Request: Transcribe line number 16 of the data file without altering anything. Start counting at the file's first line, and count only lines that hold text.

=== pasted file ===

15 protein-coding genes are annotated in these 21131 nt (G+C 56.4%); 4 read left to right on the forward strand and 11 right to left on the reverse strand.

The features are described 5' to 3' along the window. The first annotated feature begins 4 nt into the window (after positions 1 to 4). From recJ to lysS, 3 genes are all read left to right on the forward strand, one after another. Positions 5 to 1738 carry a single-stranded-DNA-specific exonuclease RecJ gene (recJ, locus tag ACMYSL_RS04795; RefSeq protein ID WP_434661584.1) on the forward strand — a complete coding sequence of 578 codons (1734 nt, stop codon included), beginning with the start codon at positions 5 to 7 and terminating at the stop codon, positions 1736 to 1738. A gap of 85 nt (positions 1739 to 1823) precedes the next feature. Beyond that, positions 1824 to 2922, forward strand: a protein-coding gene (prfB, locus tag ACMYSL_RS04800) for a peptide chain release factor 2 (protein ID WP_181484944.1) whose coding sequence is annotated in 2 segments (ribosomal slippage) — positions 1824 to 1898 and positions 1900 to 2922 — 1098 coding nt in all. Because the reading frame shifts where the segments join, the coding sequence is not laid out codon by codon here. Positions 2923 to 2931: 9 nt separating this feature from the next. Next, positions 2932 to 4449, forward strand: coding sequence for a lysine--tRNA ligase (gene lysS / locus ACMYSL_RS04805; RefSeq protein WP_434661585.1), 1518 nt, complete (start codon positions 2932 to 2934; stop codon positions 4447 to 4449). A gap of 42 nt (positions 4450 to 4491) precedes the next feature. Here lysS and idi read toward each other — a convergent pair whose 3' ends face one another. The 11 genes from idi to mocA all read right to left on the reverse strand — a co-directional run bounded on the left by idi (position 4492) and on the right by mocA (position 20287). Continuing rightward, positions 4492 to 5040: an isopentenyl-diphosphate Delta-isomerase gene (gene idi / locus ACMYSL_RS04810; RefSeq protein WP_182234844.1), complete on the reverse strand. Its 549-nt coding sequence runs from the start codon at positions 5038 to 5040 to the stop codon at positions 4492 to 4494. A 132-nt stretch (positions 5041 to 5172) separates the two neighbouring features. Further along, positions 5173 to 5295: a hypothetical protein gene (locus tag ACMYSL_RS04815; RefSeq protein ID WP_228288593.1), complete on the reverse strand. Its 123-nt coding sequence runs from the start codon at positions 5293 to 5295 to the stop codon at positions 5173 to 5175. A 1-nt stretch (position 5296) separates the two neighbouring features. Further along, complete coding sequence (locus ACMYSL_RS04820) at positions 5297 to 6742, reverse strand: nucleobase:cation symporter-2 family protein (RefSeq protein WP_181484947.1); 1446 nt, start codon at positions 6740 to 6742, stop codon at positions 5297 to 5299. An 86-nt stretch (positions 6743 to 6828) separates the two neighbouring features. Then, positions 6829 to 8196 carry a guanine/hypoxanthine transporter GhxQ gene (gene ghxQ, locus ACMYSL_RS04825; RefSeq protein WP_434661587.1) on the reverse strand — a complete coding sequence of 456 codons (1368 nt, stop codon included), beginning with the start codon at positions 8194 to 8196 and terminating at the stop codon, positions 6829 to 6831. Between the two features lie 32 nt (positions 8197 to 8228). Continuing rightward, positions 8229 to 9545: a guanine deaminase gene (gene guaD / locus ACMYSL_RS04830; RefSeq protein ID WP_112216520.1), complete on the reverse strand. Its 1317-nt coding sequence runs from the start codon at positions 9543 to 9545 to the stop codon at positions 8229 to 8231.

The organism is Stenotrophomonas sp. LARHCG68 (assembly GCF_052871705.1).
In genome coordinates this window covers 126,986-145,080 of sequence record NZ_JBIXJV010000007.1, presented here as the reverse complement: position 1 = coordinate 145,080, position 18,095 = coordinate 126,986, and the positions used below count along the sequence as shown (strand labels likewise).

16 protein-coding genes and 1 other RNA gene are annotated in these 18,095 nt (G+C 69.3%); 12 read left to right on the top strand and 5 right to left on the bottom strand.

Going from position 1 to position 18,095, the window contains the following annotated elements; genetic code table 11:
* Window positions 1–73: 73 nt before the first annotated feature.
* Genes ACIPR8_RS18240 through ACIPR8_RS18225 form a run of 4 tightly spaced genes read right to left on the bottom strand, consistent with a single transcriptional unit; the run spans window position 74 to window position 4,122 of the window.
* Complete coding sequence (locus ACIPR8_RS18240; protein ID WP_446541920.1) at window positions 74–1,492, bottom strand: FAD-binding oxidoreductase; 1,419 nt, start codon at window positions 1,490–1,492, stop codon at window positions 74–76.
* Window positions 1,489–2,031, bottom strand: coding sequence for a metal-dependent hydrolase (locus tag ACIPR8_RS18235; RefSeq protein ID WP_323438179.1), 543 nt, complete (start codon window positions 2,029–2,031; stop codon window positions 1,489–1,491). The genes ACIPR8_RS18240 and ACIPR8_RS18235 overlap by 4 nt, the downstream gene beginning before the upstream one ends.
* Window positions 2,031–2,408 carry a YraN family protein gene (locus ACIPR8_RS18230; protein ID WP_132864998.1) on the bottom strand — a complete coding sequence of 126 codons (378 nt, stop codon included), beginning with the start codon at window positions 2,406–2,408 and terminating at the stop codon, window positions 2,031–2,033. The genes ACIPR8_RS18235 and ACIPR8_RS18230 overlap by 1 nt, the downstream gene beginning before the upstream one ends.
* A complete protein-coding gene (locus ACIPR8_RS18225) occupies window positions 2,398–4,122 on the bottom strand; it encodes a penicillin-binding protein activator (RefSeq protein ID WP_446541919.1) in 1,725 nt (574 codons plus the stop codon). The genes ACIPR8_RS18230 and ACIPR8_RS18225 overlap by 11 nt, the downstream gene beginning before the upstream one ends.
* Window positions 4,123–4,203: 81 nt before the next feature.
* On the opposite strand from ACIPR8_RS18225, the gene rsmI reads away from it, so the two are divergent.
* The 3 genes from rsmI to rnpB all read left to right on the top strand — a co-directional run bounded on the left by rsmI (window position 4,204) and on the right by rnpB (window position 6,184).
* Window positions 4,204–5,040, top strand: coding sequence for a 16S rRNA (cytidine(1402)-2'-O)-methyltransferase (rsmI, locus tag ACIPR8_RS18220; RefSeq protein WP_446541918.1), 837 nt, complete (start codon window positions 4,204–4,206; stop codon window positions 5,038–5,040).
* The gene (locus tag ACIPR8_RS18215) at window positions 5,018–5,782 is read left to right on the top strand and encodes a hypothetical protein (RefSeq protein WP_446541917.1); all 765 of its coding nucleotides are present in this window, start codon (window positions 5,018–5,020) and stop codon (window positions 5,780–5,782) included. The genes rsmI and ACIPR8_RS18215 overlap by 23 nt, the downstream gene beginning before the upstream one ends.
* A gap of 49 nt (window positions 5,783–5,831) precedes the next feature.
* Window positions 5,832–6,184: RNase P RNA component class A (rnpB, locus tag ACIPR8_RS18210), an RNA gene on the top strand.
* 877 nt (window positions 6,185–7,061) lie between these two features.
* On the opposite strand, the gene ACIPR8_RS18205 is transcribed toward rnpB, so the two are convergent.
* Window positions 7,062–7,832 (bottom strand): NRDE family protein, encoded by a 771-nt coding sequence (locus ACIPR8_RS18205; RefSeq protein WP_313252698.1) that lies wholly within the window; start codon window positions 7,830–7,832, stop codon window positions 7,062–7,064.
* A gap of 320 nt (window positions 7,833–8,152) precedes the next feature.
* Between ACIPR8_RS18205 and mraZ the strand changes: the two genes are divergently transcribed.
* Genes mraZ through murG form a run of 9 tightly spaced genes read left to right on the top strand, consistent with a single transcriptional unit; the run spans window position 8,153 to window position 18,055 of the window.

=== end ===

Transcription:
* Window positions 4,204–5,040, top strand: coding sequence for a 16S rRNA (cytidine(1402)-2'-O)-methyltransferase (rsmI, locus tag ACIPR8_RS18220; RefSeq protein WP_446541918.1), 837 nt, complete (start codon window positions 4,204–4,206; stop codon window positions 5,038–5,040).